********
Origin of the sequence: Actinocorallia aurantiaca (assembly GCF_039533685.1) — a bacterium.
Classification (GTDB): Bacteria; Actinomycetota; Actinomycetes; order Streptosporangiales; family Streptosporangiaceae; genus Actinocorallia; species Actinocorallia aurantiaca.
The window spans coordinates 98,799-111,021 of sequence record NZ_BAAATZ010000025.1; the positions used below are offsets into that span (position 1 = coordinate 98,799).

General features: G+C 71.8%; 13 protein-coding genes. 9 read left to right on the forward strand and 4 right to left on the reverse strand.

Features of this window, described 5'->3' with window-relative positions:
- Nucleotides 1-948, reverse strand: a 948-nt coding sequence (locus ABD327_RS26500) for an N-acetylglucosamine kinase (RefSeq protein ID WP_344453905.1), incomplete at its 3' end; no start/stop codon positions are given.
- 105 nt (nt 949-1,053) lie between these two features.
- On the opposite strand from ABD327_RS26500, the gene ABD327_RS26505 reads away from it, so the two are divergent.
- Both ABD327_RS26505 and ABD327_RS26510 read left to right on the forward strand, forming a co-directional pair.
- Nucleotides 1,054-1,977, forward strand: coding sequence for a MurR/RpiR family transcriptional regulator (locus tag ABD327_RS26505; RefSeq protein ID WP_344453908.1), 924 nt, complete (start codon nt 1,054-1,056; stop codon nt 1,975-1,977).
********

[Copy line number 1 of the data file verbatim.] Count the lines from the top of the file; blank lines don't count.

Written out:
Origin of the sequence: Actinocorallia aurantiaca (assembly GCF_039533685.1) — a bacterium.